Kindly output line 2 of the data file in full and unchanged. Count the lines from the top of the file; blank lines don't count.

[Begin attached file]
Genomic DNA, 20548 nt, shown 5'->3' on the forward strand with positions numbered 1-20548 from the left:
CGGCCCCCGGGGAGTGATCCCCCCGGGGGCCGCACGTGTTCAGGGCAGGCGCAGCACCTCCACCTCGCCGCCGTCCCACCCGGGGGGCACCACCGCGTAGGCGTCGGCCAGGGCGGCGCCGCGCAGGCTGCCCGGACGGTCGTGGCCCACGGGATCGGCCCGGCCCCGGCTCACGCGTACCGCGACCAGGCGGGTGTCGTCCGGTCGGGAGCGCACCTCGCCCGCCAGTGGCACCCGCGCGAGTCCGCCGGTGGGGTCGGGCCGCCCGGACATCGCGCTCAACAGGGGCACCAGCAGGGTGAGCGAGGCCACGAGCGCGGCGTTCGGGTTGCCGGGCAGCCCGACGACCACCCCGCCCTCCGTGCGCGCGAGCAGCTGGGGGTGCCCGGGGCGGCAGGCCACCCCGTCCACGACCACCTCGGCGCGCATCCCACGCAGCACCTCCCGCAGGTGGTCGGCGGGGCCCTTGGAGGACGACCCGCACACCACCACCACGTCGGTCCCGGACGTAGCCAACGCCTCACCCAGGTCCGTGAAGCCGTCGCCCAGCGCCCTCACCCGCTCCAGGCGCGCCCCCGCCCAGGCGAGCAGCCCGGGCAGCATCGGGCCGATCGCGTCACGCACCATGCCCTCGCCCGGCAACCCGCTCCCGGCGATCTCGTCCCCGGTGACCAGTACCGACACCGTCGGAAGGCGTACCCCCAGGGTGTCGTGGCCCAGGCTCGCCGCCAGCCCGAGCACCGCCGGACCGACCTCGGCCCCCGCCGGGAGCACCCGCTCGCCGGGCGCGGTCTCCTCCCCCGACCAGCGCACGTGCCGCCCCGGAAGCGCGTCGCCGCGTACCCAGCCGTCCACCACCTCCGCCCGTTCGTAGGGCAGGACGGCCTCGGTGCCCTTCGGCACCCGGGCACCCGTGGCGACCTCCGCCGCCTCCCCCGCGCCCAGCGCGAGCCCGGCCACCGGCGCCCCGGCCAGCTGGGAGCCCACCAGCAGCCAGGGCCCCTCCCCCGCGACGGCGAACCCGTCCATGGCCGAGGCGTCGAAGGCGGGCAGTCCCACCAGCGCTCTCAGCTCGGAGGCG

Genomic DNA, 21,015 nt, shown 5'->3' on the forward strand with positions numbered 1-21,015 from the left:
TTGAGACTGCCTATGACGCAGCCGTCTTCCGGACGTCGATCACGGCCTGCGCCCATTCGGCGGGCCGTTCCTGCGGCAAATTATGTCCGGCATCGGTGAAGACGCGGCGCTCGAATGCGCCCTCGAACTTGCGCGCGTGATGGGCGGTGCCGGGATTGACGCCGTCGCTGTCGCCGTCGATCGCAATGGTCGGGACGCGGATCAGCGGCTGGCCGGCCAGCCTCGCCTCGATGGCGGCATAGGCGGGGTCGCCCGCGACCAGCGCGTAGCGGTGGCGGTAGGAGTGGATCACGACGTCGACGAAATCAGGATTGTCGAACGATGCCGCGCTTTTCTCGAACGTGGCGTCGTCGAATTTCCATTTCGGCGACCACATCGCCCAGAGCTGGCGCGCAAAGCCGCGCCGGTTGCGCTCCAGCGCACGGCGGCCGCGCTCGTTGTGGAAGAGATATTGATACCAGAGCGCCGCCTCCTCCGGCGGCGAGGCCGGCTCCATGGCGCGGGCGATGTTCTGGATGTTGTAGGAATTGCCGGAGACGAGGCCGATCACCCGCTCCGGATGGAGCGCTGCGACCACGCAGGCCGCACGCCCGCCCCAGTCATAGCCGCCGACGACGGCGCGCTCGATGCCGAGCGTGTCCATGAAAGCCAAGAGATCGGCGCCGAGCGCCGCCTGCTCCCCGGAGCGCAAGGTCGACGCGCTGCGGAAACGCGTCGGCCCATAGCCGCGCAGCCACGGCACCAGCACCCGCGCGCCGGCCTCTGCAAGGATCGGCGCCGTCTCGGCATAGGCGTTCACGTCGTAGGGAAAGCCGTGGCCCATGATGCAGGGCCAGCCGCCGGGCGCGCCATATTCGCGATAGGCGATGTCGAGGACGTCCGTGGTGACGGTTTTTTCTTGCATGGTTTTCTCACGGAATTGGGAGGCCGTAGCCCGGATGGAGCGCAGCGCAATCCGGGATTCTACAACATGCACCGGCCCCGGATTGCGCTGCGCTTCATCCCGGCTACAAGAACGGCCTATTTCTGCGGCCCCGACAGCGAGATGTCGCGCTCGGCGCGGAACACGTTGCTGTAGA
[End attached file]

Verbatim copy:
CGGCCCCCGGGGAGTGATCCCCCCGGGGGCCGCACGTGTTCAGGGCAGGCGCAGCACCTCCACCTCGCCGCCGTCCCACCCGGGGGGCACCACCGCGTAGGCGTCGGCCAGGGCGGCGCCGCGCAGGCTGCCCGGACGGTCGTGGCCCACGGGATCGGCCCGGCCCCGGCTCACGCGTACCGCGACCAGGCGGGTGTCGTCCGGTCGGGAGCGCACCTCGCCCGCCAGTGGCACCCGCGCGAGTCCGCCGGTGGGGTCGGGCCGCCCGGACATCGCGCTCAACAGGGGCACCAGCAGGGTGAGCGAGGCCACGAGCGCGGCGTTCGGGTTGCCGGGCAGCCCGACGACCACCCCGCCCTCCGTGCGCGCGAGCAGCTGGGGGTGCCCGGGGCGGCAGGCCACCCCGTCCACGACCACCTCGGCGCGCATCCCACGCAGCACCTCCCGCAGGTGGTCGGCGGGGCCCTTGGAGGACGACCCGCACACCACCACCACGTCGGTCCCGGACGTAGCCAACGCCTCACCCAGGTCCGTGAAGCCGTCGCCCAGCGCCCTCACCCGCTCCAGGCGCGCCCCCGCCCAGGCGAGCAGCCCGGGCAGCATCGGGCCGATCGCGTCACGCACCATGCCCTCGCCCGGCAACCCGCTCCCGGCGATCTCGTCCCCGGTGACCAGTACCGACACCGTCGGAAGGCGTACCCCCAGGGTGTCGTGGCCCAGGCTCGCCGCCAGCCCGAGCACCGCCGGACCGACCTCGGCCCCCGCCGGGAGCACCCGCTCGCCGGGCGCGGTCTCCTCCCCCGACCAGCGCACGTGCCGCCCCGGAAGCGCGTCGCCGCGTACCCAGCCGTCCACCACCTCCGCCCGTTCGTAGGGCAGGACGGCCTCGGTGCCCTTCGGCACCCGGGCACCCGTGGCGACCTCCGCCGCCTCCCCCGCGCCCAGCGCGAGCCCGGCCACCGGCGCCCCGGCCAGCTGGGAGCCCACCAGCAGCCAGGGCCCCTCCCCCGCGACGGCGAACCCGTCCATGGCCGAGGCGTCGAAGGCGGGCAGTCCCACCAGCGCTCTCAGCTCGGAGGCG